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3 takeaways from Michigan's CFP title performance

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Michigan looked like the best team in the country for most of the season and confirmed that Monday with the program's first national title since 1997.

The Wolverines left no doubt from the opening kick that they were a cut above Washington on the night, racing out to a lead they would never relinquish en route to the win.

Here are three takeaways from Michigan's title-winning performance.

3 plays, 146 yards, championship

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The game was 60 minutes long, but Michigan essentially had the contest wrapped up after the opening three drives of the game. It wasn't done in the same steamroller fashion in which Georgia had last year's game clinched early, but three explosive running plays pushed Michigan ahead of the Huskies.

Yes, you read that correctly - the Wolverines used explosive rushing plays effectively to build the lead. Michigan is certainly known for its run game, but it's more a death by 1,000 incredibly physical papercuts than a quick and sudden demise for the opposition. The Wolverines entered ranked 78th in the country with only six running plays over 20 yards on the season. In the first quarter alone, Donovan Edwards hit Washington with scoring runs of 41 and 46 yards before Blake Corum added a 59-yard scamper that set up an eventual field goal to make the lead 17-3.

Those 17 points ended up being enough to win the whole thing. The Wolverines tacked on 17 more points late in the second half, but the opening barrage on the ground proved who would be the dominant team on the night.

Penix proved human

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The story in the Sugar Bowl - and the last two years of Washington football overall - has been the brilliance of Michael Penix Jr. The star passer's 430-yard showing against Texas was arguably the best tape of any quarterback in the 2023 season. However, there would be no repeat performance against Michigan on Monday, with the sixth-year senior missing on open throws throughout the night.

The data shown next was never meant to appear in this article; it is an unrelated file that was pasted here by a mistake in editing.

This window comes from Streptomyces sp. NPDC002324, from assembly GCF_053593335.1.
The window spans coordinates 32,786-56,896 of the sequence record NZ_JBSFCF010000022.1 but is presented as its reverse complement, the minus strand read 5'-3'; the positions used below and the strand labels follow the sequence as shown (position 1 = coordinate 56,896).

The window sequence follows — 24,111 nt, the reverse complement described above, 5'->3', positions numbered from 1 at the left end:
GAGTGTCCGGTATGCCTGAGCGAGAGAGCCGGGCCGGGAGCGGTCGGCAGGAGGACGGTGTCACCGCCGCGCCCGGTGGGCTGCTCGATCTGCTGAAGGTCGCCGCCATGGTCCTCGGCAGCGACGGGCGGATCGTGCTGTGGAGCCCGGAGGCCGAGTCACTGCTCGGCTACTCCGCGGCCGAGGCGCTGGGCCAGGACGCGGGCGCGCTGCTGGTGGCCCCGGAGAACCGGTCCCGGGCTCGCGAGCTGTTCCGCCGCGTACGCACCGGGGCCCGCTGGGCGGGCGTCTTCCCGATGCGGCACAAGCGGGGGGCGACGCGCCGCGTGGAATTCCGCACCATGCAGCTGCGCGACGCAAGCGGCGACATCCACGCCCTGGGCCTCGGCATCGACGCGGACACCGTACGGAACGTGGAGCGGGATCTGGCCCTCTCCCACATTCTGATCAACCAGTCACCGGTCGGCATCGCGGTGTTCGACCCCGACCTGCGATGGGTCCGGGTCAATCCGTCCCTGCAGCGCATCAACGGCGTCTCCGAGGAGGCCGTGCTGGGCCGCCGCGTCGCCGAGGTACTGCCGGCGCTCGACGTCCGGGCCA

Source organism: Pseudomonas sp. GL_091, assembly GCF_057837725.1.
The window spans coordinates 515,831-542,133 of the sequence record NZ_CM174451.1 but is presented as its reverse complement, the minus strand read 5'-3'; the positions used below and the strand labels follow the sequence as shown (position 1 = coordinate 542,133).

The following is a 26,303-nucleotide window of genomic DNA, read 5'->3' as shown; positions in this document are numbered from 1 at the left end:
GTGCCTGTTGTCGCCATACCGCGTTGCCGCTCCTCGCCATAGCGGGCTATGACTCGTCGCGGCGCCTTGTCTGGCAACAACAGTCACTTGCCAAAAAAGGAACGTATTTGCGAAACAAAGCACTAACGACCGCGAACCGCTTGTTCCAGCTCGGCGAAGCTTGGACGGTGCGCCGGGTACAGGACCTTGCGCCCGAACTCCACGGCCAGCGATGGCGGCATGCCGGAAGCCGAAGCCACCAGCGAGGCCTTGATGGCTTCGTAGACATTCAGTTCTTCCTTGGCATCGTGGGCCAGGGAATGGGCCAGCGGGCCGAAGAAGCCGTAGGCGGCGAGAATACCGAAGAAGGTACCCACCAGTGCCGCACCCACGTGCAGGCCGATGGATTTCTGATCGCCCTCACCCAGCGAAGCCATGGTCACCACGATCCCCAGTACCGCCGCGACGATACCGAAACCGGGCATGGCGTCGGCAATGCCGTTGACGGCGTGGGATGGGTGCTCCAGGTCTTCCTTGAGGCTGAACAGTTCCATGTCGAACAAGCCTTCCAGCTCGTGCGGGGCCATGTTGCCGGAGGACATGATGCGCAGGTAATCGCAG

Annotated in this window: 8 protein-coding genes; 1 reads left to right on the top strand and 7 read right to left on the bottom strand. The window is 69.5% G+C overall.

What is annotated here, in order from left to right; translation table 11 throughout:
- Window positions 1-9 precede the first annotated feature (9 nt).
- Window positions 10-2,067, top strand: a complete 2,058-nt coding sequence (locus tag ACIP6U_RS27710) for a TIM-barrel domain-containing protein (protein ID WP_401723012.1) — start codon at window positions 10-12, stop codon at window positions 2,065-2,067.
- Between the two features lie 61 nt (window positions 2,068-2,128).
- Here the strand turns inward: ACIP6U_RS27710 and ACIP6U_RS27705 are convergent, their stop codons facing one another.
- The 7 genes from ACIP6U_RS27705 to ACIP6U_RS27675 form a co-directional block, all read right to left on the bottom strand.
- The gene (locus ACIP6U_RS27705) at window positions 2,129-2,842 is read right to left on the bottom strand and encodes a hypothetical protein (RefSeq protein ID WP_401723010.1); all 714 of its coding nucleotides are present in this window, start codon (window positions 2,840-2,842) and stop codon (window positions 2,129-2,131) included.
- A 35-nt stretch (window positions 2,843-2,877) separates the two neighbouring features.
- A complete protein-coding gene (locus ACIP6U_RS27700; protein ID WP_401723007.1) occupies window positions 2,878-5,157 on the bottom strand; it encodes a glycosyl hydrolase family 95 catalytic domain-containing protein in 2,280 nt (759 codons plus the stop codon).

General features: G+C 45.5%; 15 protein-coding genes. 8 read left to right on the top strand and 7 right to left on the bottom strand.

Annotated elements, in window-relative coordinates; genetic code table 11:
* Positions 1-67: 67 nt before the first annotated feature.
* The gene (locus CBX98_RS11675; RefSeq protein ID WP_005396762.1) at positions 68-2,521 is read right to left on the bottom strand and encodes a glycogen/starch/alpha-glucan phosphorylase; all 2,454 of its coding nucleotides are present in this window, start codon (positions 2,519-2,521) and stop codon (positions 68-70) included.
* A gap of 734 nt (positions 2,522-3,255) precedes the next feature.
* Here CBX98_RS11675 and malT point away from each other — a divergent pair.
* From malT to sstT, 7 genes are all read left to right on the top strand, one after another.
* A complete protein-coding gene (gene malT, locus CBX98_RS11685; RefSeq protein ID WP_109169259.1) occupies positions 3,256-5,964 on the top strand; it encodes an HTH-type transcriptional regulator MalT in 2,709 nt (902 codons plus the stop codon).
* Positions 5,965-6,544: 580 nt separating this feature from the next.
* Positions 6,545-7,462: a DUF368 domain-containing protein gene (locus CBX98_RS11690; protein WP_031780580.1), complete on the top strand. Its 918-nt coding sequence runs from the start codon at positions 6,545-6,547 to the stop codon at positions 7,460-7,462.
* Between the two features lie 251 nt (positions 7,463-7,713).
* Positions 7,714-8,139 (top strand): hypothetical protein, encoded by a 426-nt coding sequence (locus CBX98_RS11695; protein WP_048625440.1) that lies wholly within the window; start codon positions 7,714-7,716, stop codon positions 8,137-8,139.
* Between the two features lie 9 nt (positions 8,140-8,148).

One of the first indications Penix was off came early in the second quarter with Kalen DeBoer rolling the dice and going for a fourth-down conversion while trailing by 14 points. Penix missed a wide-open Rome Odunze with a throw that likely would have led to a walk-in touchdown.

Despite not firing on all cylinders, Washington hung tough and cut the lead to 17-10 with a touchdown late in the second half. That gave the team plenty of momentum coming out of the locker room. But that positivity lasted exactly one play, as Penix couldn't escape a collapsing pocket and was hit as he threw to the sidelines. The resulting wobbly ball was intercepted by Will Johnson and set the Wolverines up in great field position.

Penix's final line saw him complete just 27 of 51 passes for 255 yards - a paltry 5 yards per attempt. He was intercepted twice for just the second game this season and finished with his worst passer rating of the year.

Penix likely needed another superhuman effort for Washington to pull off the upset and take down the top-ranked Wolverines. Unfortunately for the Huskies, that just wasn't in the cards for the graduating star - largely because of the next point.

Michigan's secondary stands tall

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The most entertaining matchup of the night was the Michigan secondary against the nation's top-ranked passing attack and Washington's trio of star receivers. Rome Odunze, Ja'Lynn Polk, and Jalen McMillan absolutely torched Texas for 305 yards and two touchdowns in the Sugar Bowl. Deep completions are a huge part of the Huskies' offense, with the team ranking second nationally in plays over 20 yards on the season.

The Wolverines showed from the jump this wouldn't be Texas again, holding Washington to zero completions over 20 yards in the first half - the first time that has happened in two seasons under DeBoer. The Michigan game plan was to keep everything in front and not allow anything over the top. The trio grabbed 15 catches on the game but was limited to just 157 yards total through the air.

The two stars in the Michigan secondary outshone the receiving core, with Johnson and Mike Sainristil both picking off Penix in the second half. Johnson's interception was a huge backbreaker on the first play of the third quarter, while Sainristil went nearly the length of the field on his return to set up another Corum touchdown.

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